5 Reasons It’s So Hard to Sell a Frank Lloyd Wright House

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iStock

We here at Mental Floss are known for lusting after Frank Lloyd Wright’s designs. We’d kill to buy a Wright house in Michigan or Minnesota, on a private island, by a waterfall, or anywhere else for that matter. Even if it wasn’t personally designed by the celebrated architect, really.

But we have wondered why so many houses designed by Frank Lloyd Wright—arguably the most famous American architect in history—are up for sale, sometimes for cheap. (One of his houses in Michigan went on the market for less than $500,000 in 2016.) As it turns out, his houses are really quite hard to sell, as we learned from The New York Times. Here are some of the reasons why:

1. YOU GET A LOT OF GAWKERS.

If you’re the owner of a Frank Lloyd Wright house or the broker trying to sell it, you’ve got to sift through a lot of different visitors, not all of whom are serious about buying. For instance, a bevy of conference attendees at the annual meeting of the Frank Lloyd Wright Building Conservancy in New York City this year are expected to trek out to Wright’s Tirranna, a house in Connecticut currently on the market for $7.2 million, to take a look around. (It’s the one with the waterfall.) Not a lot of those aficionados are going to have millions to spend on a historic house—although some super-enthusiastic Wright fans might.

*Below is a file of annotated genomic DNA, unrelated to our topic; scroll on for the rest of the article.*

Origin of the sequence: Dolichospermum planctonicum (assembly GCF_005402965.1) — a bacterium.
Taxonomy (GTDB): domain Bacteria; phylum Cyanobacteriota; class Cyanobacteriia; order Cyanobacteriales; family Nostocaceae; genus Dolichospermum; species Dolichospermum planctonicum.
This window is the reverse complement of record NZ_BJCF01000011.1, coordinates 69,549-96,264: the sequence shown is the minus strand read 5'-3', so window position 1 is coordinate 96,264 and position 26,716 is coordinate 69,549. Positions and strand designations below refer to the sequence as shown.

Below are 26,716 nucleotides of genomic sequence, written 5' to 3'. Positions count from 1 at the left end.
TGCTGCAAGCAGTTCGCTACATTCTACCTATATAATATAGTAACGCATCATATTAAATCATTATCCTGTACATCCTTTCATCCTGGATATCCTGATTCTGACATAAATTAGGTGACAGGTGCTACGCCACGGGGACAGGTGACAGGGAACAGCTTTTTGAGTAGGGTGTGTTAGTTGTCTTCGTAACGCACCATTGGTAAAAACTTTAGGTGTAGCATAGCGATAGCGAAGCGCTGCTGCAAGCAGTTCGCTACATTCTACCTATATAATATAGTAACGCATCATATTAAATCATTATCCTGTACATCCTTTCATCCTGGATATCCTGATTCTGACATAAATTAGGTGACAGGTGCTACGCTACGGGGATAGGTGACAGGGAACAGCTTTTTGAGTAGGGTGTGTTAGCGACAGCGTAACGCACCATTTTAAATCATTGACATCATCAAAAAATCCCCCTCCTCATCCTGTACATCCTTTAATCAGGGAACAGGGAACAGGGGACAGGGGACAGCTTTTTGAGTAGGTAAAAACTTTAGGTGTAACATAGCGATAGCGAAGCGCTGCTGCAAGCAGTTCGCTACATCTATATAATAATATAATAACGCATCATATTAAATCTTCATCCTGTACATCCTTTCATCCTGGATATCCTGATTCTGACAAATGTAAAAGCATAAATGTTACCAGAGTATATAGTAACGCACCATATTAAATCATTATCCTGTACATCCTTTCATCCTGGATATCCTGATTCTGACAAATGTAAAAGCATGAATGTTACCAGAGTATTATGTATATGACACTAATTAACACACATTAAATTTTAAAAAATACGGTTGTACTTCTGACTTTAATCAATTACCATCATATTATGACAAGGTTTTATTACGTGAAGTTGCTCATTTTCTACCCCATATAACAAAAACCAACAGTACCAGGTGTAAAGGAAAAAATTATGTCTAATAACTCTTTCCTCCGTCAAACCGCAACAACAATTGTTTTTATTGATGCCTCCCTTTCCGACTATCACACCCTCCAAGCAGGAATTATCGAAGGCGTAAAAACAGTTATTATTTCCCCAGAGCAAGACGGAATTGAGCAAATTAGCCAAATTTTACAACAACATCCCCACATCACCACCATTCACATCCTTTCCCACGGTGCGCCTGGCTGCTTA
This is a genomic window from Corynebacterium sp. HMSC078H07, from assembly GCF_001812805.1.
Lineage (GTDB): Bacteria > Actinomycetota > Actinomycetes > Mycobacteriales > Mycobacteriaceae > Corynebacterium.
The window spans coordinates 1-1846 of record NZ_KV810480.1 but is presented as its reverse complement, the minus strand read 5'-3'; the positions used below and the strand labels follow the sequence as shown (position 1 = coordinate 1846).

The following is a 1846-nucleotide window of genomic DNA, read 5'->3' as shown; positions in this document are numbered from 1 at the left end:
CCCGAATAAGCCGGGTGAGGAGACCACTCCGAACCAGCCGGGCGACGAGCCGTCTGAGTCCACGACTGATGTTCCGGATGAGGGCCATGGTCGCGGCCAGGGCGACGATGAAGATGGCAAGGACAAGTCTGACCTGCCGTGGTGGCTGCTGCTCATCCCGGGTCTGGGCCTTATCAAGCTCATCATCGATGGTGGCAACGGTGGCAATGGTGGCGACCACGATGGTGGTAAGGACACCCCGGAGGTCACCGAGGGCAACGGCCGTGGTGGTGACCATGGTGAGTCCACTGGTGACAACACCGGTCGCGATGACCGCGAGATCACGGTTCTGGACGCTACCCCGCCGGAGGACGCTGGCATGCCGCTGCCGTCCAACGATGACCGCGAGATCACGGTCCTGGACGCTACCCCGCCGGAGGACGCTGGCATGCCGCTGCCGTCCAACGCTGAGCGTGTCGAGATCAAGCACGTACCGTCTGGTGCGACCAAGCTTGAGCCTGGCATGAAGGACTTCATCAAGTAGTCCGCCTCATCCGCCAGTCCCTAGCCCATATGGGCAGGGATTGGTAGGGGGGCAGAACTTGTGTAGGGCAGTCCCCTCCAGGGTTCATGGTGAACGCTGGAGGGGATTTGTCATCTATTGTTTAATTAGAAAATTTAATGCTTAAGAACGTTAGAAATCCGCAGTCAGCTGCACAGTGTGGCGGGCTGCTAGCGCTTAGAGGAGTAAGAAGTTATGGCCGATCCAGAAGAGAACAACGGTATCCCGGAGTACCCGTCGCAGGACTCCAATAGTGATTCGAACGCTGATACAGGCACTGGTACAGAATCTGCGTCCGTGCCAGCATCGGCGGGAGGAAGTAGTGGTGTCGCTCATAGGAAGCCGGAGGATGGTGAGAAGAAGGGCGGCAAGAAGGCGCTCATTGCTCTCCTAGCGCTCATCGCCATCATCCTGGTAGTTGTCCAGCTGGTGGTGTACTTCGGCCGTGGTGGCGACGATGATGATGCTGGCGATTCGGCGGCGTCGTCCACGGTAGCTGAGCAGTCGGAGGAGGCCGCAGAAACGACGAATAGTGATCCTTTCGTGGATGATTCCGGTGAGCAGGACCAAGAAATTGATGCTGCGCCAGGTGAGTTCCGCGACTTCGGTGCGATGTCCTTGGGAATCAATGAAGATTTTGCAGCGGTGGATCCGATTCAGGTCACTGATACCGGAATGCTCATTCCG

While the broker selling Tirranna is fine with welcoming the sightseers, not all are so patient. When selling the Cooke House in Virginia Beach in 2016, the realtor only gave tours to prospective buyers that could prove they had the funds available to buy the house, which ended up selling for $2.2 million.

2. NOT EVERYONE WANTS TO PAY TOP DOLLAR FOR AN OLD-FASHIONED HOUSE.

Wright’s creations were thoughtfully designed for their occupants’ comfort, but in some respects, his work can feel dated to people looking to spend big bucks on a house. Real estate professionals, according to the Times, have “to develop a convincing argument for why someone should pay a premium to live in a house with small bedrooms and a snug kitchen, cinder-block walls, cement floors, narrow doorways, a carport instead of a garage and, quite likely, no air-conditioning.” Currently fashionable features like open kitchens and numerous bathrooms don’t exist in mid-century homes like Wright’s.

3. THEY’RE OFTEN IN FAR-FLUNG PLACES.

Wright’s studio in Wisconsin designed houses that were built all over the country. Given how cities have grown since the 1950s, fewer people are looking to live on giant estates in hamlets like Galesburg, Michigan (population: 2000)—site of the $500,000 Wright house—or Willoughby Hills, Ohio (population: 9500). While people might be ready to pay top dollar for an L.A. landmark, even the most dedicated architecture buffs might not be willing or able to relocate to the rural Midwest just for a great house.

4. OWNING A WRIGHT HOUSE MEANS DEALING WITH WRIGHT FANS.

Strangers don’t typically feel like they have a stake in your suburban tract home, but Wright has some pretty dedicated fans. And they have things to say about the way you’re handling your house. “It’s like dealing with a group of theater critics,” one Wright home owner who’s looking to sell told the Times. “You’ve got to put on a good performance to generate accolades, and if you don’t, you’re going to hear from them.”

5. YOU PROBABLY DON’T WANT TO SELL TO JUST ANYONE.